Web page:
11 March 2014

Charles Taylor's This Secular Age: Linker Versus Smith

Go here to read James K.A. Smith's rejoinder to Damon Linker who in turn argues that, according to Charles Taylor, it is no longer possible (or, more accurately, increasingly less likely) to experience what had traditionally been characterized as a religious conversion. Linker had characterized Charles Taylor's massive work, This Secular Age, as contending that conversion was well-night impossible in a "disenchanted" world, one in which all social experiences are horizontal. Horizontal in this sense is that there is and indeed can be nothing apart from the material world, and is what Taylor characterizes as a social imaginary. Linker rejects this view but Smith takes up a cudgel in defense of Taylor and argues that Linker misunderstood Taylor's point. In other words, according to Smith, 
For Taylor, ours is a “secular” age because it is an age in which all of our beliefs are contestable. It is a shift, not in what we can believe (or “experience”), but in what is believable. Ours is a “secular” age, not because we’re all doomed to inhabit the world as disenchanted, but because even those who experience it as enchanted have to realize that not everyone does.
For what it's worth, I think that Smith understates Taylor a bit but I must agree that Linker substantially overstates Taylor's contentions. In my series of posts of This Secular Age I never summarized Taylor's lengthy and complex arguments as simplistically as Linker has. (Go here, here, here, here, and here for my "best of.") My one-word take on Taylor (and the fact that I needed a half-dozen posts to summarize Taylor should suggest that one word isn't enough) was disintermediation:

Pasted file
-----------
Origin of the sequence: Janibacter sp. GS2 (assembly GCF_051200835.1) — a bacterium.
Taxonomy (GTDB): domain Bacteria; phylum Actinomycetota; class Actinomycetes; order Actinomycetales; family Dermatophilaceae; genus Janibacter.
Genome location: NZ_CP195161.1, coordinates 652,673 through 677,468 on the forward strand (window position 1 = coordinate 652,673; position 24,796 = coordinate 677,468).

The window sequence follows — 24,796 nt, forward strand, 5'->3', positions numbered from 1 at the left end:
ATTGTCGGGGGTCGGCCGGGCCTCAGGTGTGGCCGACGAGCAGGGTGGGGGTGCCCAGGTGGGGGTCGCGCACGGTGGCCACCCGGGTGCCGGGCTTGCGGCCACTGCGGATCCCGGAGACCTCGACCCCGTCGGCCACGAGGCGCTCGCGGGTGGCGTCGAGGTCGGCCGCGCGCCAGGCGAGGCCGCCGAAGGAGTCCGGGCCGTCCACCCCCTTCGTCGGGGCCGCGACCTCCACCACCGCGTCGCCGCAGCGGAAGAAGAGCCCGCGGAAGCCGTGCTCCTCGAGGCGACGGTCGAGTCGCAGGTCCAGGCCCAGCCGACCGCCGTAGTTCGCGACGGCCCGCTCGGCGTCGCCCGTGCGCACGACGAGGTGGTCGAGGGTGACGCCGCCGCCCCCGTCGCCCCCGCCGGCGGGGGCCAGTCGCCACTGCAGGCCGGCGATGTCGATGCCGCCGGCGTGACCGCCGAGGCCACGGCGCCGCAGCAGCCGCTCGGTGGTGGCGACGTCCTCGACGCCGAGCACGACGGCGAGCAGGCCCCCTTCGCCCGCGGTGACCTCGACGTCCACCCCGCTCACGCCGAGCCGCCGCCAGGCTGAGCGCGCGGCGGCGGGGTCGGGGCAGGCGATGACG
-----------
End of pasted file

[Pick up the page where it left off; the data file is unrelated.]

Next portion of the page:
Rather than related to the top through real entities (peasant --> lord --> king --> God and/or parishioner --> bishop --> pope --> God), time has become secularized (it's all horizontal, sequential or the like; in any event, nothing outside the succession of moments really matters) and people (think they) have direct access to their rulers...
It's direct-access that makes conversion, at least conversion to believe in a transcendent God who orders life apart from our felt needs, particularly challenging. It's not so much that folks can't be persuaded that something beyond the material is real. Widespread belief in various forms of "spirituality" (Christian flavored or otherwise) should make that clear. It's that they believe they can get to the transcendent without submitting to the pesky details of Christian doctrine and most certainly without submitting to the authority of the Church.

Thus, awareness of the polymorphous sovereign self rather than straightforward disenchantment should be at the heart of thinking about contemporary evangelization.

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